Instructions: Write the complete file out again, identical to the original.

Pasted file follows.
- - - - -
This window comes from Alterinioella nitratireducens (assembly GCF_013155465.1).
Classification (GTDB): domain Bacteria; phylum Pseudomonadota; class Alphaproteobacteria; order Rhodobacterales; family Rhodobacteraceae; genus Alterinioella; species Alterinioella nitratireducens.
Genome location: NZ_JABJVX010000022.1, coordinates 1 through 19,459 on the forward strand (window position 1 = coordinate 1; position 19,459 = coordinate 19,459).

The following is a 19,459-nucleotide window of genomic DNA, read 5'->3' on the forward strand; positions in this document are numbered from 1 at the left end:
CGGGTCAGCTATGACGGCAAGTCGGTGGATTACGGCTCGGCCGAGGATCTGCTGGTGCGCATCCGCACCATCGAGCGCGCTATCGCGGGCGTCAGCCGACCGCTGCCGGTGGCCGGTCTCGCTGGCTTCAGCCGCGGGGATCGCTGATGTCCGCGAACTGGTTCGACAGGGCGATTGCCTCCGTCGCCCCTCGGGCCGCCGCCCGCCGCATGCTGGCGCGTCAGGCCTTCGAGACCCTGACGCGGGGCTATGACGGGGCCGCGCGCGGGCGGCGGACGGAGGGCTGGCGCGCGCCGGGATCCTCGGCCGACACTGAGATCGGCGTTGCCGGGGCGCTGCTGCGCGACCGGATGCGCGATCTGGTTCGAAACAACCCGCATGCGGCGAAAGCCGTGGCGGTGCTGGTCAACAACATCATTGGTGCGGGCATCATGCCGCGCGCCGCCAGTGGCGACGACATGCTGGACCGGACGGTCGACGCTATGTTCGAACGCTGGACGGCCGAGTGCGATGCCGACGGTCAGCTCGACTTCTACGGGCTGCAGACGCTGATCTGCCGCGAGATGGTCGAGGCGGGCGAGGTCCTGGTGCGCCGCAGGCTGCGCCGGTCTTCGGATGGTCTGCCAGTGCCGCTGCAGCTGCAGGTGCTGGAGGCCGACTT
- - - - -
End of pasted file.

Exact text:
This window comes from Alterinioella nitratireducens (assembly GCF_013155465.1).
Classification (GTDB): domain Bacteria; phylum Pseudomonadota; class Alphaproteobacteria; order Rhodobacterales; family Rhodobacteraceae; genus Alterinioella; species Alterinioella nitratireducens.
Genome location: NZ_JABJVX010000022.1, coordinates 1 through 19,459 on the forward strand (window position 1 = coordinate 1; position 19,459 = coordinate 19,459).

The following is a 19,459-nucleotide window of genomic DNA, read 5'->3' on the forward strand; positions in this document are numbered from 1 at the left end:
CGGGTCAGCTATGACGGCAAGTCGGTGGATTACGGCTCGGCCGAGGATCTGCTGGTGCGCATCCGCACCATCGAGCGCGCTATCGCGGGCGTCAGCCGACCGCTGCCGGTGGCCGGTCTCGCTGGCTTCAGCCGCGGGGATCGCTGATGTCCGCGAACTGGTTCGACAGGGCGATTGCCTCCGTCGCCCCTCGGGCCGCCGCCCGCCGCATGCTGGCGCGTCAGGCCTTCGAGACCCTGACGCGGGGCTATGACGGGGCCGCGCGCGGGCGGCGGACGGAGGGCTGGCGCGCGCCGGGATCCTCGGCCGACACTGAGATCGGCGTTGCCGGGGCGCTGCTGCGCGACCGGATGCGCGATCTGGTTCGAAACAACCCGCATGCGGCGAAAGCCGTGGCGGTGCTGGTCAACAACATCATTGGTGCGGGCATCATGCCGCGCGCCGCCAGTGGCGACGACATGCTGGACCGGACGGTCGACGCTATGTTCGAACGCTGGACGGCCGAGTGCGATGCCGACGGTCAGCTCGACTTCTACGGGCTGCAGACGCTGATCTGCCGCGAGATGGTCGAGGCGGGCGAGGTCCTGGTGCGCCGCAGGCTGCGCCGGTCTTCGGATGGTCTGCCAGTGCCGCTGCAGCTGCAGGTGCTGGAGGCCGACTT